This research is carried out by Dragan Milosevic1, Stevan Savic1, Jelena Dunjic1, Daniela Arsenovic1, Zorana Luzanin2 with funding support from the Global Disaster Preparedness Center.
Hot summers with intensive heat waves lead to strong heat-related mortality across Europe. Up to now, there have been only a limited number of studies investigating heat-related mortality in Serbia. This project filled this research gap by identifying the heat-health correlations in Serbia.
The project showed substantial changes in meteorological and bioclimatological conditions in Serbia in the past 20 years, with special reference to the increased values of air temperature and thermal comfort indices during the summer period. In addition, analyses show an increased occurrence of heat stress during summer in Serbia with extreme heat conditions occurring during the midday period throughout the country during heat wave periods.
The analysis showed that 1 °C increase in air temperature is associated with about 2% increase in crude death rate in Serbia. Furthermore, for the city of Novi Sad, statistically significant correlations were observed for minimum temperatures and all-cause hospital admission subgroups with a negative value, and maximum temperatures and hospital admissions in the population below 65 with a positive value. In other words, the number of hospital admissions increased by 1.0% due to a 1 °C increase in maximum temperatures in the city of Novi Sad, Serbia. According to the obtained results, it can be concluded that the health risks are not only associated with long and intensive heat wave periods, but also with the sudden changes of weather conditions when temperatures fluctuate significantly between neighboring days. Therefore, further steps in the research should take into account daily weather changes (synoptic conditions) in addition to the analysis of heat wave periods. This type of more detailed “climate – population health” assessments could help emergency services and local or regional disaster management authorities create more adaptive solutions and guidelines and contribute to the prevention of public health problems in cities.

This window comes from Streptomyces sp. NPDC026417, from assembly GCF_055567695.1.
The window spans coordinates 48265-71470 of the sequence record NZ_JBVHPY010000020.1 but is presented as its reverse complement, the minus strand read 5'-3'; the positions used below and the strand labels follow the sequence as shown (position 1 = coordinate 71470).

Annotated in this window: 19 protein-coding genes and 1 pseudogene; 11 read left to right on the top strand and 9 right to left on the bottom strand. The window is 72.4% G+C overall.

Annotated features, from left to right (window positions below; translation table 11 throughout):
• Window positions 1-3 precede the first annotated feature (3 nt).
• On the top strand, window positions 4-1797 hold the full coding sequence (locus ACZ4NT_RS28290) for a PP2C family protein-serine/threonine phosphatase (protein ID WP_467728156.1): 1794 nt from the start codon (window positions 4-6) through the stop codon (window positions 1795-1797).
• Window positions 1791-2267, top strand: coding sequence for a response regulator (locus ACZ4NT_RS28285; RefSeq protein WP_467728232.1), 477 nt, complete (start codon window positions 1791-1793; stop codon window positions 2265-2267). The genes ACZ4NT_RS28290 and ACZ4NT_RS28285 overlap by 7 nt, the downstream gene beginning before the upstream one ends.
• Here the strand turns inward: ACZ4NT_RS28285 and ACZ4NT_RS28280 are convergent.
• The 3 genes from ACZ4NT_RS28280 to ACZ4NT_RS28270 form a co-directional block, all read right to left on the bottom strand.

- Chair of Geoecology, Faculty of Sciences, University of Novi Sad, Novi Sad, Serbia
- Department of Mathematics, Faculty of Sciences, University of Novi Sad, Novi Sad, Serbia